# Understanding the Cahn-Hilliard equation in terms of units

The Cahn-Hilliard equation may be formulated as $$\frac{\partial c}{\partial t} = M \nabla^2 \left(\frac{\partial \hat f}{\partial c}\right),$$ where $$c : \Omega \to [0,100]$$ describes the concentration (mol-%) of an interesting substance, $$M$$ is the mobility coefficient (for simplicity $$M$$ is assumed to be constant) and $$f$$ is the generalised free energy per unit volume, i.e., $$\hat f$$ depends on the concentration $$c$$ and higher derivatives of $$c$$ (see e.g. Novick-Cohen & Segel (1984), p. 278 -- 282).

Problem: If I take a look at the units of this equation, I am confused. According to the equation, we have on the LHS $$\frac{\text{mol-%}}{\text{s}}.$$ For the unit of $$\nabla^2 \left(\frac{\partial \hat f}{\partial c}\right)$$ on the RHS, I get $$\frac{\text{J}}{\text{mol-%}\,\text{m}^2}.$$ Hence, the mobility constant $$M$$ should be given in $$\frac{\text{m}^2 \, \text{mol-%}^2}{\text{J} \, \text{s}}$$ to end up with $$\frac{\text{mol-%}}{\text{s}}$$ on the RHS. However, the mobility is given in $$\frac{\text{m}^2}{\text{V} \, \text{s}}$$ which I cannot reformulate in the required unit.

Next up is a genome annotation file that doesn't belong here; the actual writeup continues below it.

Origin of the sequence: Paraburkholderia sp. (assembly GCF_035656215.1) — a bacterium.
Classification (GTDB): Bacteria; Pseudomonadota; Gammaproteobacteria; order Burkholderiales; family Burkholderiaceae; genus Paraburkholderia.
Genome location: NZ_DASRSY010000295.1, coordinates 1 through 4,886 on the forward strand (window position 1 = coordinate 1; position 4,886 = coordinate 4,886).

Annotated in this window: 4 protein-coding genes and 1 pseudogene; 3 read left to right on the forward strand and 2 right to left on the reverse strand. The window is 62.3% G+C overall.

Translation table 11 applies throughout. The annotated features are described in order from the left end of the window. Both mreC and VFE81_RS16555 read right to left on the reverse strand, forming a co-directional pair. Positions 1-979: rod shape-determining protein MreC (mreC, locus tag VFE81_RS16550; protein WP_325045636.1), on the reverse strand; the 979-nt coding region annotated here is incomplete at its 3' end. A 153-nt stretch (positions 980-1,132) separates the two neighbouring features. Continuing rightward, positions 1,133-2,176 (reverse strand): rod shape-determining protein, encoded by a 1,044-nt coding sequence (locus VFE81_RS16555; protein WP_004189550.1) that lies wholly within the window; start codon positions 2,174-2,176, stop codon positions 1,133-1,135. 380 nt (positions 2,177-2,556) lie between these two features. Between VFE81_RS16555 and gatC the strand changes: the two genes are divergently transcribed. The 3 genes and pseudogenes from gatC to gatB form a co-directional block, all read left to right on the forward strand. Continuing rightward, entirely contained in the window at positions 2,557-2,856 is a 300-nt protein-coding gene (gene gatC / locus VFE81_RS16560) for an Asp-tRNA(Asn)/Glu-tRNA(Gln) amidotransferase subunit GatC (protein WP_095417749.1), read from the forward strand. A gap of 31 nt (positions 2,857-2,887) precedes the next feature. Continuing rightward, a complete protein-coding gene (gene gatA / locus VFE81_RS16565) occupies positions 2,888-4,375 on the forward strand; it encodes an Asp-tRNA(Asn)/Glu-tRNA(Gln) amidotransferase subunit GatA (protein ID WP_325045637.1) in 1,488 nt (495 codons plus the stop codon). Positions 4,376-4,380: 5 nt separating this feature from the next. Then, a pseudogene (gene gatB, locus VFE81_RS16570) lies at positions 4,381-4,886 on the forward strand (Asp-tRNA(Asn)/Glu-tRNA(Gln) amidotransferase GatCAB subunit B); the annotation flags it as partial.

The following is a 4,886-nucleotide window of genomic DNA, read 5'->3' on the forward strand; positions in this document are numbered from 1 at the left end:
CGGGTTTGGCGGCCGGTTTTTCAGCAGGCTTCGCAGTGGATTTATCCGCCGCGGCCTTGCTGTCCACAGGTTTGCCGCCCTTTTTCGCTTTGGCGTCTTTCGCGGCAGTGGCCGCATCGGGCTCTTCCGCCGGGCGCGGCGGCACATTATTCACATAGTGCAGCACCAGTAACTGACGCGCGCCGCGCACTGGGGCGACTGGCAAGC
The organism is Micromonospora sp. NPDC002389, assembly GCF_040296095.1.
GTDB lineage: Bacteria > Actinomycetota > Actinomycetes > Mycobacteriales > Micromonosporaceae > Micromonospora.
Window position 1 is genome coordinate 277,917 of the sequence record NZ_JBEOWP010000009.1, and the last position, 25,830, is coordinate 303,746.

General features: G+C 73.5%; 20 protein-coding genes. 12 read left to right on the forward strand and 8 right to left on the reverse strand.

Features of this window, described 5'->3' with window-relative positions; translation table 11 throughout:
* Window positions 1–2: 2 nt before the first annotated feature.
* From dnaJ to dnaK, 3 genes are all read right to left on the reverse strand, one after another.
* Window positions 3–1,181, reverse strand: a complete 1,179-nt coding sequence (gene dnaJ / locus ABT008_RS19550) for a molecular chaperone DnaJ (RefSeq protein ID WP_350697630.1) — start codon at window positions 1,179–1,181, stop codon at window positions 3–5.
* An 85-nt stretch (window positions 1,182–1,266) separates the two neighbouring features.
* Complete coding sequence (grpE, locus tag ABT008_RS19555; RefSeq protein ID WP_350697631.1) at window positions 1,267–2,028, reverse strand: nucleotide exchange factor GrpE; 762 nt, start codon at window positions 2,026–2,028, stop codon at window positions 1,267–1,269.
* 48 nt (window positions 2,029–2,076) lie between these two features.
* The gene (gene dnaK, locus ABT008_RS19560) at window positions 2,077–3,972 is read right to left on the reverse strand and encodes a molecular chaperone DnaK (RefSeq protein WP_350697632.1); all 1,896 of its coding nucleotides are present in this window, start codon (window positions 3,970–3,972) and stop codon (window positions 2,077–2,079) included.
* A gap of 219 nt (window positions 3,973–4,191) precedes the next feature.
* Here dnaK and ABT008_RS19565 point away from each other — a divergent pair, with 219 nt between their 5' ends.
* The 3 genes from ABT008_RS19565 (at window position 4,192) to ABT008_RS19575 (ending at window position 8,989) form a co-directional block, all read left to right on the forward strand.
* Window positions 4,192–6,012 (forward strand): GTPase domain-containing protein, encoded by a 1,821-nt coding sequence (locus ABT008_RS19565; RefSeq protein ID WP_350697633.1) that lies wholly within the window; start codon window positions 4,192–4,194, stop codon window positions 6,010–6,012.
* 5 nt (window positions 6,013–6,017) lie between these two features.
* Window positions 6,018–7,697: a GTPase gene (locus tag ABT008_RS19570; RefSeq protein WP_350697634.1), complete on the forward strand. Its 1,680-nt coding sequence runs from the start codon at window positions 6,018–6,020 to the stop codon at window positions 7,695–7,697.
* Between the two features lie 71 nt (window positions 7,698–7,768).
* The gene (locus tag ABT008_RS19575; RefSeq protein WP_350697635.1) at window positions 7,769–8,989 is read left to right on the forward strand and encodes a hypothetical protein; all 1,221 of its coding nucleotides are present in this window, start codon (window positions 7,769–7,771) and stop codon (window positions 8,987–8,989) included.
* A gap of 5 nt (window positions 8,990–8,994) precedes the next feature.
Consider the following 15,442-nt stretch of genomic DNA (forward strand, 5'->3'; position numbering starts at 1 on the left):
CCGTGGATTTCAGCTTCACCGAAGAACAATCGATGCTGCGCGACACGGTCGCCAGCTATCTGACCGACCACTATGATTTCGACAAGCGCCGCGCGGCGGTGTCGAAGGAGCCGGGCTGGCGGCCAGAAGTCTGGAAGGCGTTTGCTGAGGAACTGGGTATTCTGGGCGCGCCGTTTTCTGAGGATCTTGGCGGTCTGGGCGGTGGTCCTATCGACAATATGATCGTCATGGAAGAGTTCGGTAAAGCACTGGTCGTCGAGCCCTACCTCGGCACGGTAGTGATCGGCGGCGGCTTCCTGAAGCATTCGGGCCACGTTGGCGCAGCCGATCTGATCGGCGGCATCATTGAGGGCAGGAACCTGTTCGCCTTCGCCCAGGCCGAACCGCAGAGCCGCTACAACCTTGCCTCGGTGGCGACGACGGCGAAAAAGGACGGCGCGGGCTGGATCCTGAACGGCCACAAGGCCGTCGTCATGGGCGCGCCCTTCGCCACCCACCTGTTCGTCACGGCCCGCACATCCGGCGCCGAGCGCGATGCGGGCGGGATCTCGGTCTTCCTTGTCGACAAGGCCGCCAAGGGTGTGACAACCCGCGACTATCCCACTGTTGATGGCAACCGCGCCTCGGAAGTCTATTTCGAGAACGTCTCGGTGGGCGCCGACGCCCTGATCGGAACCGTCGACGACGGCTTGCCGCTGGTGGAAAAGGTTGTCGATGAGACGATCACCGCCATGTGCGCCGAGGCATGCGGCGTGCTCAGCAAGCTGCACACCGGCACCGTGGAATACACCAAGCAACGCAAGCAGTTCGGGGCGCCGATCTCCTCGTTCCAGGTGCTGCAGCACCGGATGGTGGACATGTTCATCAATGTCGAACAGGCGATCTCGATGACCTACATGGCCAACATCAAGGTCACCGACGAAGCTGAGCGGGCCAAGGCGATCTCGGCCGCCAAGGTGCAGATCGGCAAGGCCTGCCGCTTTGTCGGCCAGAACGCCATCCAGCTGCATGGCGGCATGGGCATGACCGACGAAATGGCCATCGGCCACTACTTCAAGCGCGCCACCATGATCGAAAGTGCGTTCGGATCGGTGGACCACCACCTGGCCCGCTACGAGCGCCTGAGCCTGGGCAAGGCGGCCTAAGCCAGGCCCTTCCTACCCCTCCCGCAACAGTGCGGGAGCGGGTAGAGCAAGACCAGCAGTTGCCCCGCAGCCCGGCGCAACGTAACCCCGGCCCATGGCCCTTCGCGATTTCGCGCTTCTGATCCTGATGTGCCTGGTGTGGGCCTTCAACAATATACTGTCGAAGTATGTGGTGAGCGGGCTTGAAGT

When you say "the mobility is given in $$\frac{\text{m}^2}{\text{V} \, \text{s}}$$," I'm guessing this refers to a mobility found from another source and in another context than the Novick–Cohen and Segel paper.
• Thanks! In fact, I thought that ''mobility'' is an universal notion (different from the so-called ''diffusion coefficient''). So your answer seems helps to make things clearer. However, since in this Wikipedia entry the CH equation is definitely given with a diffusion coefficient with units of $\text{length}^2 / \text{time}$ I think that I misunderstand something. May 26, 2022 at 20:50
• Well, that's a different formulation in which $c$ is a nondimensional parameter. For that matter, Eq. (3) here formulates the problem with no coefficient at all. May 26, 2022 at 21:55